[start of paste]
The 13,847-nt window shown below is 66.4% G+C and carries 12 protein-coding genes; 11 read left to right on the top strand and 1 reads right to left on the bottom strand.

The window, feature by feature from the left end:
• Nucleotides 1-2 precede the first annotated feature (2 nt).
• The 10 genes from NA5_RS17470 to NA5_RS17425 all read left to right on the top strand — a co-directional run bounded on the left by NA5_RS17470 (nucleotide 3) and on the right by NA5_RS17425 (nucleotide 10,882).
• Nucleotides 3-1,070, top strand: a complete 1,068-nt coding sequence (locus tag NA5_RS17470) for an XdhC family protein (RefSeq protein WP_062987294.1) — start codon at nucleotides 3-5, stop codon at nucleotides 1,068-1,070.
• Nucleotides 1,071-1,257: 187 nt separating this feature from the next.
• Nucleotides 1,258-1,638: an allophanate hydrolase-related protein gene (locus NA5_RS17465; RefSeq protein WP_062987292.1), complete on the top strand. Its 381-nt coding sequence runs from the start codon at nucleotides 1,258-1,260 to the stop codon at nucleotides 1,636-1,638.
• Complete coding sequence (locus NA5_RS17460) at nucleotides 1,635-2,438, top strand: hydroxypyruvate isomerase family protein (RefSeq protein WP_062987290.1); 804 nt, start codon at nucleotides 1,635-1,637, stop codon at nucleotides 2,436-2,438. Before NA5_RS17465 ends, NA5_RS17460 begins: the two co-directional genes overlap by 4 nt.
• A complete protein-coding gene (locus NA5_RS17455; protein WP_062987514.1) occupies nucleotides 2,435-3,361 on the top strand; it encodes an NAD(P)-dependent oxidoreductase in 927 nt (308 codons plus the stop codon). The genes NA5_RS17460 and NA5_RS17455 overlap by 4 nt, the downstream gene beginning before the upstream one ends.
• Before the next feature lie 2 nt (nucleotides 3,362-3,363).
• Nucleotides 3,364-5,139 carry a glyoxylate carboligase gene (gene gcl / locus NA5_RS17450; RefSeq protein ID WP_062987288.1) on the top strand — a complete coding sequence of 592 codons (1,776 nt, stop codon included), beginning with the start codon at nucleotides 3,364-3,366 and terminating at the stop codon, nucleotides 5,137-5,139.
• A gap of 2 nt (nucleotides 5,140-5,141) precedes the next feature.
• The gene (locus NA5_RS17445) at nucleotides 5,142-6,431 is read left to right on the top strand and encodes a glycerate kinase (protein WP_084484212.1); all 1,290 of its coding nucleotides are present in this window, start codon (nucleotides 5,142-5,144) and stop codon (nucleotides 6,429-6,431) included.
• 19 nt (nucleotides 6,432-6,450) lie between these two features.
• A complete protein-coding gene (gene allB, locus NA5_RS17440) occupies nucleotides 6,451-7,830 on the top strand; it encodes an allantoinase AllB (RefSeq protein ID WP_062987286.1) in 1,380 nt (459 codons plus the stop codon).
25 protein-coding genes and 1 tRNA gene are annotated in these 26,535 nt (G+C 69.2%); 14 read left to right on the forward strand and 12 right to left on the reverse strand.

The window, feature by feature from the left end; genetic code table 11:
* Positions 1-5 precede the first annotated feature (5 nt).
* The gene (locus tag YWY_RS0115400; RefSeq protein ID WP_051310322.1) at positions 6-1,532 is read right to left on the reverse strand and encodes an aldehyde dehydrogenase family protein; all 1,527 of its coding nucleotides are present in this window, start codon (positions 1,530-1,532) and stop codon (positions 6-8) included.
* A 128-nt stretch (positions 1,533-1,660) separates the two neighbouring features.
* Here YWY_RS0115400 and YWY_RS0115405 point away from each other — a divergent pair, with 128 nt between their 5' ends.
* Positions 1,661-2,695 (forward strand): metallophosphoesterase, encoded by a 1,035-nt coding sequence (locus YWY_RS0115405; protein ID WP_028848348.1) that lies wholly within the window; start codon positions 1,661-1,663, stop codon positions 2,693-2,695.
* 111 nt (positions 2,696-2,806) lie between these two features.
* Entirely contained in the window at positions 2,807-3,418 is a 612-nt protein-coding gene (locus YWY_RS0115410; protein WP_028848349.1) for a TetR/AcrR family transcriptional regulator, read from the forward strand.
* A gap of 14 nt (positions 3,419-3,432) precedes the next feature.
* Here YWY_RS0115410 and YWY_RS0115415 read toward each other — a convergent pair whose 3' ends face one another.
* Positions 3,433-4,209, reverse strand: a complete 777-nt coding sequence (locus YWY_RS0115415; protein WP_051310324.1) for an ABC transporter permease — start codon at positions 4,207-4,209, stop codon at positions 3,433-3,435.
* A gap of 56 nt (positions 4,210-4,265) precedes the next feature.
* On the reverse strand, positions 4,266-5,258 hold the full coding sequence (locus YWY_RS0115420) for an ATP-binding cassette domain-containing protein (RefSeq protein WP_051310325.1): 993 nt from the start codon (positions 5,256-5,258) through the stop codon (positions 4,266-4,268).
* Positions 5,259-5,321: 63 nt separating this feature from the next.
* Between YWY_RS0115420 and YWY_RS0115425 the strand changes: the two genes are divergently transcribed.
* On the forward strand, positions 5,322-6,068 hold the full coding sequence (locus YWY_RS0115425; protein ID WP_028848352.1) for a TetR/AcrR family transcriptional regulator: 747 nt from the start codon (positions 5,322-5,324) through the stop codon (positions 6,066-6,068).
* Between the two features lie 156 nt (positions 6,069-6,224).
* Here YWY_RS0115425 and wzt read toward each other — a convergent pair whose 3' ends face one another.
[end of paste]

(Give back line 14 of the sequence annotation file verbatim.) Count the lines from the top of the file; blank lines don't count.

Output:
• 19 nt (nucleotides 6,432-6,450) lie between these two features.